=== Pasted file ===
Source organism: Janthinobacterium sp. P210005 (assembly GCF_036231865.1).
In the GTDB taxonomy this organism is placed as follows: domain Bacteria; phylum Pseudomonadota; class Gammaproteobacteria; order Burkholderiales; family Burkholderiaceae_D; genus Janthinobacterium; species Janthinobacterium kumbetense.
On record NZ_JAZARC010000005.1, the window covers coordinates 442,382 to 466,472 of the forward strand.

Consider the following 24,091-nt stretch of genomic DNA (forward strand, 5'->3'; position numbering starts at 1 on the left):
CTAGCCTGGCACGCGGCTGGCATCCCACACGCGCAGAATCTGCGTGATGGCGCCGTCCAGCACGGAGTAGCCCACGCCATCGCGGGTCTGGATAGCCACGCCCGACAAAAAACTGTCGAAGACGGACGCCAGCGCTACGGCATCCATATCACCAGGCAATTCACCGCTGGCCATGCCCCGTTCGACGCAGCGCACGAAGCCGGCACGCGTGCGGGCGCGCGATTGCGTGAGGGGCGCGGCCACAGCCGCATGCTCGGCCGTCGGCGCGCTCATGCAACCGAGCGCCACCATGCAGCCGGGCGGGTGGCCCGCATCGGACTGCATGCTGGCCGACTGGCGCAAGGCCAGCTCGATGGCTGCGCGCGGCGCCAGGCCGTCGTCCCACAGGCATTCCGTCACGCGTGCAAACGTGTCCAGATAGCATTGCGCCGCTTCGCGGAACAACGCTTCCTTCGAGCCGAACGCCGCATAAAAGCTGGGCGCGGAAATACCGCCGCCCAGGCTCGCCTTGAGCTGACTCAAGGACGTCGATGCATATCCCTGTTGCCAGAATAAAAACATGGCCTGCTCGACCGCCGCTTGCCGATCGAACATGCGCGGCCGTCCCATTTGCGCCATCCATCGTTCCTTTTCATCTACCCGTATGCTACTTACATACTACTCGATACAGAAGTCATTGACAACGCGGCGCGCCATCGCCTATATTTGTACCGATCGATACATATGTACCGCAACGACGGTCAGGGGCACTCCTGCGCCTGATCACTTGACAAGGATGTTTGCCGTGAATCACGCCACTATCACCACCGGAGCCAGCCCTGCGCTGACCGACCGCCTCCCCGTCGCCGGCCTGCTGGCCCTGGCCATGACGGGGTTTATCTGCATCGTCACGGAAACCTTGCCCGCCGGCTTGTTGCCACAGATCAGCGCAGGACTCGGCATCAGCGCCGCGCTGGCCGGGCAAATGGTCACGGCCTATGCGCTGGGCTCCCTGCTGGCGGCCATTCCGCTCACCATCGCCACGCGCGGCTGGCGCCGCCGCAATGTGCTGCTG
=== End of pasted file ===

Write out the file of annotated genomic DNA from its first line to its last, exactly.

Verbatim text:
Source organism: Janthinobacterium sp. P210005 (assembly GCF_036231865.1).
In the GTDB taxonomy this organism is placed as follows: domain Bacteria; phylum Pseudomonadota; class Gammaproteobacteria; order Burkholderiales; family Burkholderiaceae_D; genus Janthinobacterium; species Janthinobacterium kumbetense.
On record NZ_JAZARC010000005.1, the window covers coordinates 442,382 to 466,472 of the forward strand.

Consider the following 24,091-nt stretch of genomic DNA (forward strand, 5'->3'; position numbering starts at 1 on the left):
CTAGCCTGGCACGCGGCTGGCATCCCACACGCGCAGAATCTGCGTGATGGCGCCGTCCAGCACGGAGTAGCCCACGCCATCGCGGGTCTGGATAGCCACGCCCGACAAAAAACTGTCGAAGACGGACGCCAGCGCTACGGCATCCATATCACCAGGCAATTCACCGCTGGCCATGCCCCGTTCGACGCAGCGCACGAAGCCGGCACGCGTGCGGGCGCGCGATTGCGTGAGGGGCGCGGCCACAGCCGCATGCTCGGCCGTCGGCGCGCTCATGCAACCGAGCGCCACCATGCAGCCGGGCGGGTGGCCCGCATCGGACTGCATGCTGGCCGACTGGCGCAAGGCCAGCTCGATGGCTGCGCGCGGCGCCAGGCCGTCGTCCCACAGGCATTCCGTCACGCGTGCAAACGTGTCCAGATAGCATTGCGCCGCTTCGCGGAACAACGCTTCCTTCGAGCCGAACGCCGCATAAAAGCTGGGCGCGGAAATACCGCCGCCCAGGCTCGCCTTGAGCTGACTCAAGGACGTCGATGCATATCCCTGTTGCCAGAATAAAAACATGGCCTGCTCGACCGCCGCTTGCCGATCGAACATGCGCGGCCGTCCCATTTGCGCCATCCATCGTTCCTTTTCATCTACCCGTATGCTACTTACATACTACTCGATACAGAAGTCATTGACAACGCGGCGCGCCATCGCCTATATTTGTACCGATCGATACATATGTACCGCAACGACGGTCAGGGGCACTCCTGCGCCTGATCACTTGACAAGGATGTTTGCCGTGAATCACGCCACTATCACCACCGGAGCCAGCCCTGCGCTGACCGACCGCCTCCCCGTCGCCGGCCTGCTGGCCCTGGCCATGACGGGGTTTATCTGCATCGTCACGGAAACCTTGCCCGCCGGCTTGTTGCCACAGATCAGCGCAGGACTCGGCATCAGCGCCGCGCTGGCCGGGCAAATGGTCACGGCCTATGCGCTGGGCTCCCTGCTGGCGGCCATTCCGCTCACCATCGCCACGCGCGGCTGGCGCCGCCGCAATGTGCTGCTG